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Kids 15 Percent Less Fit Than Parents Were at the Same Age

By Rebekah Marcarelli r.marcarelli@hngn.com | Nov 19, 2013 04:17 PM EST

Kids playing
Antibiotic-resistant bacteria could be a growing threat to children. (Photo : Flickr)

Most children run slower than their parents did at the same age.

Not being as fit in childhood can lead to health problems down the road, an American Heart Association news release reported via EIN Newsdesk.

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"If a young person is generally unfit now, then they are more likely to develop conditions like heart disease later in life," Grant Tomkinson, Ph.D., lead author of the study and senior lecturer in the University of South Australia's School of Health Sciences, said.

"Young people can be fit in different ways. They can be strong like a weightlifter, or flexible like a gymnast, or skillful like a tennis player. But not all of these types of fitness relate well to health. The most important type of fitness for good health is cardiovascular fitness, which is the ability to exercise vigorously for a long time, like running multiple laps around an oval track," he said.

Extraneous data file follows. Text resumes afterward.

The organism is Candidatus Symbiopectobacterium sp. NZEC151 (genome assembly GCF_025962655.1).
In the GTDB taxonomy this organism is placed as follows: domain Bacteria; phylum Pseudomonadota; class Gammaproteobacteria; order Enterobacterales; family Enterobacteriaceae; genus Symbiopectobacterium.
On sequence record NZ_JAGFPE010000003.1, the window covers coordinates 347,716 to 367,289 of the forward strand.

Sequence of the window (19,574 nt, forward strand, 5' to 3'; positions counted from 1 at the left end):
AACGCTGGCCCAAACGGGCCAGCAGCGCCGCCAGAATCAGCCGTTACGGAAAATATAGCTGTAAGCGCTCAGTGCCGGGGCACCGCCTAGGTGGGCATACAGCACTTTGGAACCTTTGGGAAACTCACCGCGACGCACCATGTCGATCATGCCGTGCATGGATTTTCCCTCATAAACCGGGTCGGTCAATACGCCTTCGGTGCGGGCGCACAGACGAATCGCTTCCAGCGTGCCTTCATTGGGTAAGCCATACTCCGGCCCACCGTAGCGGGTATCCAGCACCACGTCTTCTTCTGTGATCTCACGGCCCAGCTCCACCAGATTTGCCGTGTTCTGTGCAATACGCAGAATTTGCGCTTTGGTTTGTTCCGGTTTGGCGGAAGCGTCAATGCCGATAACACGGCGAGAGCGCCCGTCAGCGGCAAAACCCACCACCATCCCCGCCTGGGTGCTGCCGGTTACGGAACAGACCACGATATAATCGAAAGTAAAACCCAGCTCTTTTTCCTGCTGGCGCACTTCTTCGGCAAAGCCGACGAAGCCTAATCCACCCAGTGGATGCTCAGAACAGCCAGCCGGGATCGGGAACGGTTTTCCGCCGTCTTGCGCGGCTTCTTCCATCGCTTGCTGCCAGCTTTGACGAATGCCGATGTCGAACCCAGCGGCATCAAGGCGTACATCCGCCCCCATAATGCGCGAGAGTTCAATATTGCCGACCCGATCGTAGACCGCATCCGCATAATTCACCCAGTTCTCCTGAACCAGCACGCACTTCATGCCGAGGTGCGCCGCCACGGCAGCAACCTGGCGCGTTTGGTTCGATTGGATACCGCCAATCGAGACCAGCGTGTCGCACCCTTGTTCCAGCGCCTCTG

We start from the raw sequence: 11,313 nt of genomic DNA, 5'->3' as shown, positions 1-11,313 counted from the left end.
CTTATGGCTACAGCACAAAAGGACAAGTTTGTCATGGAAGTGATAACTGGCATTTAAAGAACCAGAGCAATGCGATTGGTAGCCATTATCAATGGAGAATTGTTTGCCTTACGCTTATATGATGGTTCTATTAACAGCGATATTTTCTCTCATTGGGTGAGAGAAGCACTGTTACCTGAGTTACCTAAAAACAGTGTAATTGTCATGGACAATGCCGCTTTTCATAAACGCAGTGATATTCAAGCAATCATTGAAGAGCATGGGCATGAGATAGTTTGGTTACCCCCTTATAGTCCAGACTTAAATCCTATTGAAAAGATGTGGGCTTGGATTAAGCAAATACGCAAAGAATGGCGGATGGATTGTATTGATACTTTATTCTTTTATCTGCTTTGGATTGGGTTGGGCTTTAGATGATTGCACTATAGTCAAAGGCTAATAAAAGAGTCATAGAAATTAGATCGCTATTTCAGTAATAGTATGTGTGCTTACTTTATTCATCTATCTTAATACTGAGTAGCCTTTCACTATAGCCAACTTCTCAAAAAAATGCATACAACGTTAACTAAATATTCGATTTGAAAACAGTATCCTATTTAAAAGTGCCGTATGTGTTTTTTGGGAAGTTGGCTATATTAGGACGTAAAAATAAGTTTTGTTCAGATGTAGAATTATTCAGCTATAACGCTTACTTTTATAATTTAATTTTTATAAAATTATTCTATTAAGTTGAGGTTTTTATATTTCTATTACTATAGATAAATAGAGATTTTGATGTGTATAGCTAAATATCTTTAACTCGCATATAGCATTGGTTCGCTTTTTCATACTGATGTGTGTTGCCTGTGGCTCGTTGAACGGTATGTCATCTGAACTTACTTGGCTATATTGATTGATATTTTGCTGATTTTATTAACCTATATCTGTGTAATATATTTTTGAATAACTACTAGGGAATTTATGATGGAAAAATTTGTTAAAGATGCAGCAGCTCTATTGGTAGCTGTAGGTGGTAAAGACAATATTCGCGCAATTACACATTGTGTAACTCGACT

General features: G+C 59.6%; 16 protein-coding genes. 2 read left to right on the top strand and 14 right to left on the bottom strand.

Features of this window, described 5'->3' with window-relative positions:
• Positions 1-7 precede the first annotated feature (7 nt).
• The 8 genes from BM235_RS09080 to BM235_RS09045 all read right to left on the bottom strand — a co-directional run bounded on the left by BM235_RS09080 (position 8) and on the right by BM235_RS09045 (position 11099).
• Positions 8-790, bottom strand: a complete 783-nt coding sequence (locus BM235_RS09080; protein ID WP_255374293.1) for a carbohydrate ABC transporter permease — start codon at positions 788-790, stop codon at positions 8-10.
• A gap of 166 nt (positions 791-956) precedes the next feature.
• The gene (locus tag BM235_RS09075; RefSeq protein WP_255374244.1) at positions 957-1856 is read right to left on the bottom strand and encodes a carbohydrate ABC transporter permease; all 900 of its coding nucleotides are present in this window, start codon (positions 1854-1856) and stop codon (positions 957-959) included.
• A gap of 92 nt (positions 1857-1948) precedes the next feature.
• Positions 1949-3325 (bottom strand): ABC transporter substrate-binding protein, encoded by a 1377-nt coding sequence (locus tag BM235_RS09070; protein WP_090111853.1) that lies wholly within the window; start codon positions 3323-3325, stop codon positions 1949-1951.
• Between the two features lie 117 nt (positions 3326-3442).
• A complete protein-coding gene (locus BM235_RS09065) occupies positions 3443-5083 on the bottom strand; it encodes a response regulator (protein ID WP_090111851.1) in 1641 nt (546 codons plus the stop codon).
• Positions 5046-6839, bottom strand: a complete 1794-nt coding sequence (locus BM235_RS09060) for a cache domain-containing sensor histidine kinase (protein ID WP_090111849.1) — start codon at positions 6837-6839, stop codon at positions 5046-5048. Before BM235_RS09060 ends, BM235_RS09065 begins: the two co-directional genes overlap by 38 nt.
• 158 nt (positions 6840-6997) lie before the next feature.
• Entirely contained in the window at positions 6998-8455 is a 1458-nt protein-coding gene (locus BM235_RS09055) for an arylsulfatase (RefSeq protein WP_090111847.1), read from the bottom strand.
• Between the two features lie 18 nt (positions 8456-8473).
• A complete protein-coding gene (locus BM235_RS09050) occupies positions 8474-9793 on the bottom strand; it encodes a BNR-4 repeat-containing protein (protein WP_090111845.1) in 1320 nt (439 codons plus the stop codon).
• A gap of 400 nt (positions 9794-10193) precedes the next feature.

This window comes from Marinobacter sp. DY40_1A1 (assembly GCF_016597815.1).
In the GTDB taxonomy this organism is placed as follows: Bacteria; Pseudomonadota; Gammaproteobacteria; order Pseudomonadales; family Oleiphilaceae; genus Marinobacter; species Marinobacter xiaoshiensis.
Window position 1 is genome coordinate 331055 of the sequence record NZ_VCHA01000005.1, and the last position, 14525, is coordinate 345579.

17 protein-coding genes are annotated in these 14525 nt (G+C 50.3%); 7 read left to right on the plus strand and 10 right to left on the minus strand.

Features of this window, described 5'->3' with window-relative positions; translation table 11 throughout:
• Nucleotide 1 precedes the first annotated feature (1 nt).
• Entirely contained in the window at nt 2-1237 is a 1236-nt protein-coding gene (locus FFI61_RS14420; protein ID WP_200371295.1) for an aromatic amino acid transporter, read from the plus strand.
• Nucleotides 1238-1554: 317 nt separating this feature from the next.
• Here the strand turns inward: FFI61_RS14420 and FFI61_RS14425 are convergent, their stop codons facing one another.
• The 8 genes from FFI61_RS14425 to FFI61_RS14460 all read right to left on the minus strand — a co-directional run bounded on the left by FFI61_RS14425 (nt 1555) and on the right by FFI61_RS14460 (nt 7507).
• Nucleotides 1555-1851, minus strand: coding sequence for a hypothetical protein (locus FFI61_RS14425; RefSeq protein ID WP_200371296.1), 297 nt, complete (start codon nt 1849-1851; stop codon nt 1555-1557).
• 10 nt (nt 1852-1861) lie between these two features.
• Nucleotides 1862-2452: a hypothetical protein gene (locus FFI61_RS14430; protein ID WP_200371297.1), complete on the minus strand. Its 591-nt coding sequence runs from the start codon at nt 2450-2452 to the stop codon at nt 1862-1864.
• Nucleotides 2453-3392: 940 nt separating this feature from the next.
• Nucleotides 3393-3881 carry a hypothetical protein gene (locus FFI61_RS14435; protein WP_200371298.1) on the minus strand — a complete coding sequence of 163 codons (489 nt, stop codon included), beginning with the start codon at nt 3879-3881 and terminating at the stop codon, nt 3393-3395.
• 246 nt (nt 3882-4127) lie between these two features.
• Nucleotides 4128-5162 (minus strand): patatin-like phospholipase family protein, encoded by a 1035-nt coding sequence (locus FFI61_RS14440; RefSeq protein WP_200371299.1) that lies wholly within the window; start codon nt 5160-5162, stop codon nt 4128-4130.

Researchers looked at data from 50 studies that took place between 1964 and 2010 that encompassed over 25 million kids between the ages of nine and 17 in 28 countries. They looked at both how long children could run for, and how long it took them to complete a course. The tests included in the study lasted for between five and 15 minutes and covered no more than two miles.

The team found that physical endurance "declined significantly" over the course of the 46 year study. The changes were similar regardless of gender or age, but did vary according to country.

The study determined children's endurance dropped by sic percent in the U.S. between the years of 1970 and 2000. Globally, endurance has dropped by five percent.

On average, children were found to be 15 percent less fit than their parents were at the same age and kids run a mile about one minute slower than children 30 years ago.

"We need to help to inspire children and youth to develop fitness habits that will keep them healthy now and into the future," Tomkinson said. "They need to choose a range of physical activities  they like or think they might like to try, and they need to get moving."

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